The Royal Observer Corps (ROC), largely manned by volunteers in their spare time, was known as the eyes and ears of the Royal Air Force (RAF) in the Second World War and later during the Cold War. From posts scattered across the country, the volunteers were able to detect any threat of enemy aircraft.
But details of its history and heritage have been bolstered considerably over the past five years by the work of 82-year-old Bill Warwick, of Laughton Wood Corner, a former member of the ROC himself.
And now he has been rewarded with the John Simmonds Memorial Spitfire Trophy, presented every year to mark an outstanding contribution to the heritage group of the Royal Observer Corps Association (ROCA), which has been going strong since the ROC itself was disbanded.
Through war records, documents, diaries and photographs, Bill researches information, mainly online, about the role of the ROC, its members and even details of RAF pilots killed in action. Not only is information fed into the association’s own archives, it is also passed on to relatives unaware of how their loved ones lost their lives.
“I am doing it off my own bat, purely out of interest and to support the heritage of the ROC,” said Bill, who lives with Sandra, his wife for 58 years. “It ensures the history of the ROC is kept for posterity.”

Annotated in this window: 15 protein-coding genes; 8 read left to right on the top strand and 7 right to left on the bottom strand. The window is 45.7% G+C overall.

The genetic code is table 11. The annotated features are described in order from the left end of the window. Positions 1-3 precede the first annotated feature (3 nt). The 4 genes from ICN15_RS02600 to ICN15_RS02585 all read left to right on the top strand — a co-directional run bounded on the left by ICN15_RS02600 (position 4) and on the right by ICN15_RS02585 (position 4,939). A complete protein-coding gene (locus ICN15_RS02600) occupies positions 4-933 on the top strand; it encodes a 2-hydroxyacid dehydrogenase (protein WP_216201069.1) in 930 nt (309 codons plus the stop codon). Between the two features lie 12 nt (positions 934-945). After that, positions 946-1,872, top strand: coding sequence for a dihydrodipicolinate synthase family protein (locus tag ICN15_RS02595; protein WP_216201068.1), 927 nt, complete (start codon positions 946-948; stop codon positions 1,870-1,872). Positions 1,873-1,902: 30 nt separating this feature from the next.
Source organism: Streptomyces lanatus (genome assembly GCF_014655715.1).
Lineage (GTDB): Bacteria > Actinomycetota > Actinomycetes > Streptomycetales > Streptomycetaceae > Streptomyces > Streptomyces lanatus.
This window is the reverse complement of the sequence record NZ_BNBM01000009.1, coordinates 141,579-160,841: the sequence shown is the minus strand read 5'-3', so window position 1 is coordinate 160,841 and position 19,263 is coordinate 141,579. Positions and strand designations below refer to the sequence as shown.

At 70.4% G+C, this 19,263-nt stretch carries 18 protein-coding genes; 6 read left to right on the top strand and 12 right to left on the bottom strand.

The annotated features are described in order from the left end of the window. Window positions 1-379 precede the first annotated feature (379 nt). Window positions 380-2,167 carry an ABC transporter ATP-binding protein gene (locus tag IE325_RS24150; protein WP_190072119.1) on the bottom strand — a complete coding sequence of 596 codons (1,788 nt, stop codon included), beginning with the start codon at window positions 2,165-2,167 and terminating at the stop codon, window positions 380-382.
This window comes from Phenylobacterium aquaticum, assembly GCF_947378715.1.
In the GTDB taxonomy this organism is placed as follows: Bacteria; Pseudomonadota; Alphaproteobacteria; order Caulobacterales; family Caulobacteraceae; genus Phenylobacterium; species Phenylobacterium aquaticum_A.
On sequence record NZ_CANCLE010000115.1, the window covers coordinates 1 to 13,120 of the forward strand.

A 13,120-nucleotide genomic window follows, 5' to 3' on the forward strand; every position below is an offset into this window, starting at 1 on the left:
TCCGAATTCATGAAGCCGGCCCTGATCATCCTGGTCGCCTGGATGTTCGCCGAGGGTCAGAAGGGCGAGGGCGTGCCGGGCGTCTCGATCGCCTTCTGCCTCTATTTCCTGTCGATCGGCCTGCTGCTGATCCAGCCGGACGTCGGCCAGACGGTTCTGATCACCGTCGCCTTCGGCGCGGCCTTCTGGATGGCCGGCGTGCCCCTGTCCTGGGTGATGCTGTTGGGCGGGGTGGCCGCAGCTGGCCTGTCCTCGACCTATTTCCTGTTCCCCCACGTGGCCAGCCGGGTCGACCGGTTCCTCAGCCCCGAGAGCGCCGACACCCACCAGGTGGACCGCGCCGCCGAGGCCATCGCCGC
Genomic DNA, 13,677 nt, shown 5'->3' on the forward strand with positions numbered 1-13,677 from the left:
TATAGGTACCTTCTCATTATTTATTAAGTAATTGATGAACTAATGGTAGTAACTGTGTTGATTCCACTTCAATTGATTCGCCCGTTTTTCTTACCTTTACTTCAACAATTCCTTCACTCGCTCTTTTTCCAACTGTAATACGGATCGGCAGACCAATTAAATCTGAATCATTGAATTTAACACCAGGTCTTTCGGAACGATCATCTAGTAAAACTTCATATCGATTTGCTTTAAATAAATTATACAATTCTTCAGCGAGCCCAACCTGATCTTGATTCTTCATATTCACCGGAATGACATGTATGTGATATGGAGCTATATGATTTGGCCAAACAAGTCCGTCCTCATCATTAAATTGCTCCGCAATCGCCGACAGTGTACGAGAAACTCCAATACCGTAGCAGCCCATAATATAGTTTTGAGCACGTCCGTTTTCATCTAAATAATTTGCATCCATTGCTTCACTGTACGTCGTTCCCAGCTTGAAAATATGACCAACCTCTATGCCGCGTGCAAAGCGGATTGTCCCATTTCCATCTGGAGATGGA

The trophy was handed to Bill at a surprise presentation that coincided with his birthday. The ROCA’s national heritage officer, Edwina Holden, said: “Bill is a worthy recipient. He is a very enthusiastic member, whose work has been instrumental in our heritage team being able to access documents all over the country, in museums, council archives or private collections, as well as overseas. He has sent information almost daily, either by post or by e-mail.”
Bill was a post observer with the ROC between 1951 and 1960 and soon became renowned for his expertise and aircraft recognition skills. He remains a member of the Lincoln group of the ROCA and has been its standard bearer at parades up and down the country for many years. He has also organised visits and talks for branch members.
He is well used to winning awards too. For in the early 1990s, he received the British Empire Medal for his work in the highways management department of Lincolnshire and Humberside County Councils. He was a chartered engineer in building and civil engineering until retiring in 1996.